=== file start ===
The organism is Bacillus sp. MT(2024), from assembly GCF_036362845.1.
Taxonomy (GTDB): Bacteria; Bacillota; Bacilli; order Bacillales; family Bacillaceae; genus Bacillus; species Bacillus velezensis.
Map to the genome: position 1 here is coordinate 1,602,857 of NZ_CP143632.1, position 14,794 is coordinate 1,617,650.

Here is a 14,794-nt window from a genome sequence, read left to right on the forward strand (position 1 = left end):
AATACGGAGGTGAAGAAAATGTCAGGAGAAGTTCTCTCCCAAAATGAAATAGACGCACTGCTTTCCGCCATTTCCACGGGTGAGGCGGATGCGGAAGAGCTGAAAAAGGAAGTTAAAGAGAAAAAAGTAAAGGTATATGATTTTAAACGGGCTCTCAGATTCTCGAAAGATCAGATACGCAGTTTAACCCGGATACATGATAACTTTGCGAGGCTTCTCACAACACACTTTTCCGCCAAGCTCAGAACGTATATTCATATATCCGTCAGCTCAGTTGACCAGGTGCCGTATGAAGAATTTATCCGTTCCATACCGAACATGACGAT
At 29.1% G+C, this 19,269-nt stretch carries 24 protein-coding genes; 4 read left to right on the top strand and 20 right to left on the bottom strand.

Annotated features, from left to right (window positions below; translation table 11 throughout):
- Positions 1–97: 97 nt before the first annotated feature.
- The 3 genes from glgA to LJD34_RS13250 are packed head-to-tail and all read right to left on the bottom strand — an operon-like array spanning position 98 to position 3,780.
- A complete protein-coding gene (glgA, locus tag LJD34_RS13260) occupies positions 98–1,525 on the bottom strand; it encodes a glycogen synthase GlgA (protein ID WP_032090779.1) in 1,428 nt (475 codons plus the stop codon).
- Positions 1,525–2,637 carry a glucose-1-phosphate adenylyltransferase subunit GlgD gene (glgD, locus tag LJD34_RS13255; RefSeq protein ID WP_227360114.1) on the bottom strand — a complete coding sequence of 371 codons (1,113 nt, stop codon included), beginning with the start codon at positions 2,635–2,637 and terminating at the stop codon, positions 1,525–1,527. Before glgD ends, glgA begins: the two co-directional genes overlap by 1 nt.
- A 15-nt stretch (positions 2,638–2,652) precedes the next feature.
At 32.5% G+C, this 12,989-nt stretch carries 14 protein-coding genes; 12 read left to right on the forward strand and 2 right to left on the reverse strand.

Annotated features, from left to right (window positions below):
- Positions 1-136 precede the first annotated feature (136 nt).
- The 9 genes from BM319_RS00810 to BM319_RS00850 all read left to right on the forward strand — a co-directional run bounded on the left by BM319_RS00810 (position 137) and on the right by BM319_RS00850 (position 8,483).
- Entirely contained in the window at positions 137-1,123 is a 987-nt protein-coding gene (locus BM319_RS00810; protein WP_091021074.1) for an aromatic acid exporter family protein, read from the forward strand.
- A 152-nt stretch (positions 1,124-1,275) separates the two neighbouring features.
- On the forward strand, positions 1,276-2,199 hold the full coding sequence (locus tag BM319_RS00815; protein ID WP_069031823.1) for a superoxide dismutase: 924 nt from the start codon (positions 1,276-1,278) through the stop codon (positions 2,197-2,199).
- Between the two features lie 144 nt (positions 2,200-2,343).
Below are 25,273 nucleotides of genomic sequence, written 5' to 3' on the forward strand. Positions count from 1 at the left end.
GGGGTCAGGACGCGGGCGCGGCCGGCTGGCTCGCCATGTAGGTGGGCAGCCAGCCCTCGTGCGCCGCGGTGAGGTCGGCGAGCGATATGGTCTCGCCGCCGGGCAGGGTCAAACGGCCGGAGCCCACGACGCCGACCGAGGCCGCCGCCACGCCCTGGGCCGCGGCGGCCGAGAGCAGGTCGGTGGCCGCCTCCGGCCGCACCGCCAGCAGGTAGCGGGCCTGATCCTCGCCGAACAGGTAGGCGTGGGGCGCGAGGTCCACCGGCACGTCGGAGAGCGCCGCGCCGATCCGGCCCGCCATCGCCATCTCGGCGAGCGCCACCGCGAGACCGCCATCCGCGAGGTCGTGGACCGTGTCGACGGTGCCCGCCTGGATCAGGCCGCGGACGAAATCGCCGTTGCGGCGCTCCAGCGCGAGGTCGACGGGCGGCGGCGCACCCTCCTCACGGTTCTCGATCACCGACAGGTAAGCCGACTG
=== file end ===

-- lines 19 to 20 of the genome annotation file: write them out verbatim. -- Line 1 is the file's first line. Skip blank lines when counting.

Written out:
- On the forward strand, positions 1,276-2,199 hold the full coding sequence (locus tag BM319_RS00815; protein ID WP_069031823.1) for a superoxide dismutase: 924 nt from the start codon (positions 1,276-1,278) through the stop codon (positions 2,197-2,199).
- Between the two features lie 144 nt (positions 2,200-2,343).